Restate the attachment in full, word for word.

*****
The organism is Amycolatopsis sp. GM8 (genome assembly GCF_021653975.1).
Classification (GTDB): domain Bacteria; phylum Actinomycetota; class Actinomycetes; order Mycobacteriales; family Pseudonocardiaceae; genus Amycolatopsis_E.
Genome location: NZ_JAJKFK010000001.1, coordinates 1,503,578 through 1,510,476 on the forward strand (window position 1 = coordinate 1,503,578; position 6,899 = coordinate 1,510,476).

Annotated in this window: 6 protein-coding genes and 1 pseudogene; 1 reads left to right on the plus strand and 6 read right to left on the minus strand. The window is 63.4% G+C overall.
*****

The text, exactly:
The organism is Amycolatopsis sp. GM8 (genome assembly GCF_021653975.1).
Classification (GTDB): domain Bacteria; phylum Actinomycetota; class Actinomycetes; order Mycobacteriales; family Pseudonocardiaceae; genus Amycolatopsis_E.
Genome location: NZ_JAJKFK010000001.1, coordinates 1,503,578 through 1,510,476 on the forward strand (window position 1 = coordinate 1,503,578; position 6,899 = coordinate 1,510,476).

Annotated in this window: 6 protein-coding genes and 1 pseudogene; 1 reads left to right on the plus strand and 6 read right to left on the minus strand. The window is 63.4% G+C overall.